4. Know your menopause test numbers. Understanding exactly what is going on inside your body can enable your specialist to create an individualized program to help you achieve hormone happiness. Talk to your menopause specialist about receiving a complete hormone blood panel and any other hormone tests related to the treatment of your symptoms. Remember that appropriate tests and exact treatment strategies vary for every one of us and all options should discussed with your specialist.

5. Stay on your menopause path. By now we know what has or has not worked. With the guidance of our specialists, we are better able to choose the next and best available treatment options. It is important to constantly listen to your body, monitor your symptoms, and keep an open dialogue and relationship with your menopause specialist. Our bodies are constantly changing, and we must stay attuned to those changes for continued hormone happiness.

As women, we have long fought ignorance in order to take command over our destinies. I salute the women of the armed forces who have made so much progress in demonstrating the scope of their potential to the world. These women are proof that women are strong, capable, and powerful forces of change in society. They deserve our gratitude and also our commitment to help them forward in their missions. All of us, whether civilian, military, or part of a military family, still have work to do on the home front: our bodies. So let’s join forces to finally beat the ignorance that surrounds perimenopause and menopause! In this battle, we are all in the trenches together.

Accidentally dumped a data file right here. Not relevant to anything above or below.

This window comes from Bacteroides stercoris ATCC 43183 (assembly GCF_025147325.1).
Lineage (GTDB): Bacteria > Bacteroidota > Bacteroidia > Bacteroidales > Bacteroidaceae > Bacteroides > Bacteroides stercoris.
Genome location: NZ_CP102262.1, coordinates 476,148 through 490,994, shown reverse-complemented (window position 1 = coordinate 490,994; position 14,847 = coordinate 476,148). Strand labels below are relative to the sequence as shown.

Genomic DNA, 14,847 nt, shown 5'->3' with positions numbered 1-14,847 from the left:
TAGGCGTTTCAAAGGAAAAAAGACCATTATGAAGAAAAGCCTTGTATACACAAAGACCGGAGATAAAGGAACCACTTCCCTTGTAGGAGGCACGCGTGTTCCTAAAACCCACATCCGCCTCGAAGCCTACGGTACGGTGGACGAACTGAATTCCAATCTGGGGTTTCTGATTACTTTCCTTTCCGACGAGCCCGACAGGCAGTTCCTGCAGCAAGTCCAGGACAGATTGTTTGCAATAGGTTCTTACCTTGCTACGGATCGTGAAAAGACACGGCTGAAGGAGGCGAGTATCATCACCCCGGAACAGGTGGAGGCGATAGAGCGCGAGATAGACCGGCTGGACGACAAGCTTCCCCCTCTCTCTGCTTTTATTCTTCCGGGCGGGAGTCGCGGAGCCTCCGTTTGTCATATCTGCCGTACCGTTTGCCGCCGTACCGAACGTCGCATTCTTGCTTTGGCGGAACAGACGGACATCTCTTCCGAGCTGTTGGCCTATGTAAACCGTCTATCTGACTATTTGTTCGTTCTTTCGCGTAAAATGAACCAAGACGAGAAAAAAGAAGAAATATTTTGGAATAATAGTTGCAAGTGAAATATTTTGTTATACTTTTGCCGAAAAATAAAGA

Ellen Dolgen Military Spouse Appreciation Day

Navy ExchangeSooner or later, every woman will be deployed to perimenopause and menopause! In the battle of menopause, we’re all in the trenches together. On May 10, Military Spouse Appreciation Day, I had the honor of speaking to military families at the Naval Base San Diego (NBSD) about perimenopause and menopause. With the assistance of They Serve 2, a non-profit dedicated to supporting military service families, I was able to donate copies of my first book, “Shmirshky: think inside the box” to spouses of servicemen, servicewomen, and civilians in military support positions. I am honored to help do my part in supporting these women and their families who sacrifice so much for our country. It was a wonderful day and a great privilege for me. View pictures from Military Spouse Appreciation Day here!